In 2008, Montez Spradley was facing the death penalty in Alabama before an appeals court overturned his murder conviction, finding that the trial was so error- and bias-ridden that it was a “miscarriage of justice.” If not for the intervention of the appeals court and the assistance of experienced lawyers, Spradley would have died from that trial, but not because a jury sentenced him to death. By a vote of 10-2, even the jury that convicted him on the basis of skewed evidence determined that he should be sentenced to life in prison. It was the trial judge who decided that jury was wrong and used his unilateral authority to determine that Spradley deserved to die instead.
This is not an uncommon occurrence in Alabama, through what is known as a “judicial override,” a mechanism that allows judges to review the sentence of a jury even in instances of death. Eighteen years ago, when several states utilized overrides, the U.S. Supreme Court upheld the practice as constitutional. But since then, it has fallen out of favor in almost every other state. Out of the 32 states that still allow the death penalty, 27 and the federal government consider the jury’s decision final and do not allow a judge to intervene. And even among those states that have the judicial override, judges rarely if ever still employ it. Since 2000, there have been just 27 judicial overrides, and 26 were in Alabama.
On Monday, the U.S. Supreme Court declined to hear a challenge to Alabama’s judicial override, over the protestation of Justices Sonia Sotomayor and Stephen Breyer. In a 15-page dissent to the court’s decision not to hear the case, Sotomayor surmises that there is only one reason supported by empirical evidence why Alabama uses the judicial override where other states have moved away from the arbitrary practice: judicial politics.
“Alabama judges, who are elected in partisan proceedings, appear to have succumbed to electoral pressures,” Sotomayor writes. Sotomayor points to examples of several judges who have imposed death penalty overrides on multiple occasions after having campaigned on support for capital punishment. One judge cited the murderers he has sentenced to death in a campaign ad. Another admitted in a 2011 news report that voter reaction does “have some impact” on sentencing decisions, “especially in high-profile cases.”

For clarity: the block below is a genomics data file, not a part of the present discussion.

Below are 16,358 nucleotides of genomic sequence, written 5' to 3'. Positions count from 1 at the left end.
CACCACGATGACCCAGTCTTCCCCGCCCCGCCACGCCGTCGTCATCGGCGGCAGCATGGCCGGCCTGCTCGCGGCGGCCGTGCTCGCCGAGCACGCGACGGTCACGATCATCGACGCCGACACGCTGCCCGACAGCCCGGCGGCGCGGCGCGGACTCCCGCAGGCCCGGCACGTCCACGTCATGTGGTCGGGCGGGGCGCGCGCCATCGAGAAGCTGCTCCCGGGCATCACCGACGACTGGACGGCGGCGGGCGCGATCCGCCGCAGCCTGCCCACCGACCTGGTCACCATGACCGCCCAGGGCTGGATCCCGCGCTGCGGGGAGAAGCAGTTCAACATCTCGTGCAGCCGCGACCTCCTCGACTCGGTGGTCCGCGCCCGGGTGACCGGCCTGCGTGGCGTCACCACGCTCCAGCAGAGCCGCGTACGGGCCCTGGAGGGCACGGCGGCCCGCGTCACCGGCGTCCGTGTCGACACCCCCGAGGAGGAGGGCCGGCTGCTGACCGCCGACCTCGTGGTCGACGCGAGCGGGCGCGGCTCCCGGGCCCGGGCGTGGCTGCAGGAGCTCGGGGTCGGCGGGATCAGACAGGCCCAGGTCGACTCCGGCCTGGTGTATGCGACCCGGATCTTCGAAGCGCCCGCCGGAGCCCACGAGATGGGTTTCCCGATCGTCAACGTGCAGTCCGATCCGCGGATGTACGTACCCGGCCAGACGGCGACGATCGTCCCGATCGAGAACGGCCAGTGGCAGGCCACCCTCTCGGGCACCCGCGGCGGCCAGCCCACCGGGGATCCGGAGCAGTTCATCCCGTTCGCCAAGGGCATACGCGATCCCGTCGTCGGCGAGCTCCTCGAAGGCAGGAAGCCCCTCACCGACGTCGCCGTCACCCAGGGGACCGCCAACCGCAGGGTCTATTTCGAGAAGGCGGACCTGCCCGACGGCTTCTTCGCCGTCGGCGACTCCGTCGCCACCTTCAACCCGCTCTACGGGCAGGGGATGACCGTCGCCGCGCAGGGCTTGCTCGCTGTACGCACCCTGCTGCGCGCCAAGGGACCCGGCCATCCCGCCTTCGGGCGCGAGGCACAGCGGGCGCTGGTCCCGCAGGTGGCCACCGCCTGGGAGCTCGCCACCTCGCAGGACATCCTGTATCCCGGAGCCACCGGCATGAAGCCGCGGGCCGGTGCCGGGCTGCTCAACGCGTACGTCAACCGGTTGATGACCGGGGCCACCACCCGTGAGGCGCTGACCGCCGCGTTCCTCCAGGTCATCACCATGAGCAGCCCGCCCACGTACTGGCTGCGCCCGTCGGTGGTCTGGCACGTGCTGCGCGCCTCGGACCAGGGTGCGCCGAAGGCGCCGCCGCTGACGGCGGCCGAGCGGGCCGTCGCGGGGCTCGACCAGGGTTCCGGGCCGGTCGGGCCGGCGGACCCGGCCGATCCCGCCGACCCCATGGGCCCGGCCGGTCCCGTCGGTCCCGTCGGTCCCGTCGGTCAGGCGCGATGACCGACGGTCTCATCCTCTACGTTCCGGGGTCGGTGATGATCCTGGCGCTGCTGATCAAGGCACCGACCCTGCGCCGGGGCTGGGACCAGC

Numerous studies have linked judicial elections to tougher sentences, as campaigns typically come with “tough-on-crime” rhetoric. One study published in Harvard University’s The Review of Economics and Statistics found elected judges issue tougher sentences right before an election. Another recent Center for American Progress report linked corporate spending on judicial elections to more prosecution-friendly outcomes.
These findings, in part, speak to the hazards of elections for judges. But the risk of a wrong decision is particularly dire in the case of the death penalty, which is why Sotomayor calls on the court to at least reconsider the strong possibility that death sentences hinging on electoral politics constitute “cruel and unusual punishment” under the Eight Amendment. At the very least, she writes, the practice “casts a cloud of illegitimacy over the criminal justice system.”
Several cases in which Alabama judges have changed defendants’ sentences from life to death are particularly confounding. In one case, the judge changed the sentence to death for a man with an IQ of 65, reasoning, “[t]he sociological literature suggests Gypsies intentionally test low on standard IQ tests.” In another, a judge reasoned that he had to sentence a white now that he had sentenced three blacks to death. In others, judges provide little explanation at all.
Judicial overrides give judges the power to both remove and impose death sentences. But a 2011 Equal Justice Initiative report found that in 92 percent of Alabama overrides since the U.S. Supreme Court ended a death penalty moratorium in 1976, judges have changed a sentence from life to death, rather than the other way around.